rights on sovereignty. Barzani said after the meeting that
they have agreed to include in the Iraqi constitution the
right for the Kurds to hold a referendum rights on self-
determination in eight years. Barzani also stressed that
Kurds will never concede on federalism in Iraq. Ambassador
Khalilzad said the activities of the PKK in northern Iraq
should not be allowed, warning against actions that may
`disturb' Iraq's neighbors. Turkish papers also report that
last week, Kurds submitted to the Iraqi parliament a new map
of Kurdistan in which the areas under the control of Kurds
were expanded to cover Badra and Cassan towns 150 km south
of Baghdad.
High Military Council (YAS) Meetings End: The Turkish High
Military Council's (YAS) three-day meetings in Ankara on
streamlining the Turkish military for the next decade were
concluded on Thursday, papers report. YAS also discussed
promoting or retiring a few top military officials.
Commander of naval forces Admiral Ozden Ornek and commander
of the air force General Ibrahim Firtina will retire after
completion of their term of service this year, to be
replaced by Admiral Yener Karahanoglu and General Faruk
Comert, respectively. The Land Forces Commander Yasar
Buyukanit is the strongest candidate for the post of the
chief of general staff (TGS), which is currently being
filled by General Hilmi Ozkok. Ozkok's term of service ends
next year. The YAS meetings, presided over by PM Erdogan,
examined the links of some officers in the military with
unsanctioned religious fundamentalist groups and expelled 11
officers for `improper conduct,' which is a code term for
being involved in extreme Islamist activities. Since AKP's
accession to power, the YAS has expelled 47 members of the
military for improper conduct. Turkish law does not allow
appeals for decisions made by the high military council.
PKK-Affiliated Office in Tuzhurmatu: The terrorist PKK-
affiliated Democratic Solution Party has put a flag of
`Kurdistan' on top of its office building in Tuzhurmatu on
Thursday, reports "Hurriyet." Tuzhurmatu, 70 km from
Kirkuk, is a northern Iraqi city with a Turkmen majority,
says the report.
Turkish List of `Wanted' PKK Leaders: Turkish Deputy Chief
of the General Staff, General Ilker Basbug gave Washington a
list of 150 wanted PKK militants in northern Iraq during a
visit to the United States last month, "Aksam" reports. The
top 10 PKK leaders in the list are: People's Defense Forces
commanders Dr. Bahoz Erdal, Murat Karayylan, Osman Ocalan,
Cemil Bayik, Beritan Dersim, Irfan Amed (for Erzurum), Dr.
Ali Zilan (Diyarbakir), Azad Siser (Hakkari), Riza Altun and
PKK chairman Zubeyir Aydar.
US to Set Up New `Democracy Centers' in Central Asia:
"Zaman" carries a report by Turkey's semi-official
"Anatolian Agency" (AA) that the US is preparing to set up
new `Democracy Development Information Centers' in the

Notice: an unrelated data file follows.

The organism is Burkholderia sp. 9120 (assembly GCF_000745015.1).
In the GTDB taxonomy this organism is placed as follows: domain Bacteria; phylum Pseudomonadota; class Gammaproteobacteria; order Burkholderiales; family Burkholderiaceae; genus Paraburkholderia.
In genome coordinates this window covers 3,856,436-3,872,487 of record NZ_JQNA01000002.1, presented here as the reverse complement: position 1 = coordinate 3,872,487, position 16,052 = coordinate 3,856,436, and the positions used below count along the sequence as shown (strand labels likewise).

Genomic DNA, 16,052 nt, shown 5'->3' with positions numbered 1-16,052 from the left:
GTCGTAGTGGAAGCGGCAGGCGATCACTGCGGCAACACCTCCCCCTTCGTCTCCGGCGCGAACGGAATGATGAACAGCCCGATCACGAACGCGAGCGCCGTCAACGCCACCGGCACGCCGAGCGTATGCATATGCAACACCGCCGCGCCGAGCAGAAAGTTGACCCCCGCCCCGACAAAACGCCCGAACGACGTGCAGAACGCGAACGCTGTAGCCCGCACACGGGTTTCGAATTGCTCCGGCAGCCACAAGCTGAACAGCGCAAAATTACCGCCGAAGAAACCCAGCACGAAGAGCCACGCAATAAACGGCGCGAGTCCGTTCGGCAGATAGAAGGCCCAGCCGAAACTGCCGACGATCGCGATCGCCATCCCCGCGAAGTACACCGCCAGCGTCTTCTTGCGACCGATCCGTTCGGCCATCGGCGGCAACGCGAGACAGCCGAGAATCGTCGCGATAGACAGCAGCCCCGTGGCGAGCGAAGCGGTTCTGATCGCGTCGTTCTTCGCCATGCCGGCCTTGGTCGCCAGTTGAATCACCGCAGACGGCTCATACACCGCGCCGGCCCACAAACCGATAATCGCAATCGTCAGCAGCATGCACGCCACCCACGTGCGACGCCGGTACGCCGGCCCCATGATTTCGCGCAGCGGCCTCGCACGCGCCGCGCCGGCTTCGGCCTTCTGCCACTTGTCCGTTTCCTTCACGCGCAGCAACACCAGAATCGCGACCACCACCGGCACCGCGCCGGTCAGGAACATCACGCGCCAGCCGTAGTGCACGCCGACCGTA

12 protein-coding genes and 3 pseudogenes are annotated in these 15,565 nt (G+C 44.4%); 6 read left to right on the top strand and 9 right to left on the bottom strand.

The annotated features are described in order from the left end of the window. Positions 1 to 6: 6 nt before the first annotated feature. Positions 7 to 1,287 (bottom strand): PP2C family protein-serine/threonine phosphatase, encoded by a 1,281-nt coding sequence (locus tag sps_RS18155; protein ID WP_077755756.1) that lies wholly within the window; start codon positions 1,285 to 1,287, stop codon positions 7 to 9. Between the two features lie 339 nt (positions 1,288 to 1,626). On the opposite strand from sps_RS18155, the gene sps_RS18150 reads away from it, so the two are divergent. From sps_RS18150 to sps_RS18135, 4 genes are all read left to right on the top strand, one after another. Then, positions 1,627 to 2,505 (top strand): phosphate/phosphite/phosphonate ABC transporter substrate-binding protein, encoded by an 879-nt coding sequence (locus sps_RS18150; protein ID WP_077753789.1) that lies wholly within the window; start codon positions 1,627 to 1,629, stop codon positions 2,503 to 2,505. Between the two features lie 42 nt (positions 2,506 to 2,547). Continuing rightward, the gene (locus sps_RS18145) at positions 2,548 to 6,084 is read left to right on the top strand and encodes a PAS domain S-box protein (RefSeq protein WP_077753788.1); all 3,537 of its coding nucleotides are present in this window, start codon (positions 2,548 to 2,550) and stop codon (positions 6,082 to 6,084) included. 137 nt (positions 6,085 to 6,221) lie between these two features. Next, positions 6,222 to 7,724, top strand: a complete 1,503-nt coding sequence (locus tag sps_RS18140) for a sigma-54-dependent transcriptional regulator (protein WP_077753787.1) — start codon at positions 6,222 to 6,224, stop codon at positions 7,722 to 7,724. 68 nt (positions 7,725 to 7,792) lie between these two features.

Central Asian republics. The US State Department has
allocated USD 613,000 for five new centers in Kyrgyzstan.
USD 540,000 have been reserved for Azerbaijan where training
on institutionalization and effective propaganda campaigns
will be provided. USD 557,000 have been made available for
Kazakhstan for information exchange and coordination among
independent media organizations. USD 887,000 will be given
to Tajikistan for training of qualified personnel for radio
stations, and media workers. The report says that for the
year 2005, the US State Department Bureau of Democracy,
Human Rights and Labor has apportioned USD 43.7 million for
democracy development centers in Central Asia.
EU Complains about Religious Foundations' Situation in
Turkey: The European Commission on Thursday complained to
Turkey in a letter about legislation on religious
foundations which did not meet EU standards for the rights
of non-Muslim communities, papers report. `Freedom of
religion is the highest priority for us and it will be an
essential point during the entry talks with Turkey,' an EU
spokesman said. EU diplomats have said earlier that a draft
bill aimed at easing property restrictions on Turkey's non-
Muslim minorities was far from satisfactory. The EU
spokesman said Enlargement Commissioner Olli Rehn had
contacted chief Turkish negotiator Ali Babacan on Wednesday.
Ankara revised the draft bill once, but did not make
sufficient changes, the spokesman said. The EU letter to
Turkey pointed to `serious problems' with regard to the
management of the non-Muslim communities' foundations and
property rights, say papers. Deputy PM Mehmet Ali Sahin
said yesterday that the EU was pressing Turkey to return to
minority foundations 230 assets that have been sold to third
persons. Sahin noted that the return of the assets was not
possible and that the government was considering
possibilities for payment of compensations to non-Muslim
foundations. Sahin also claimed that freedoms granted to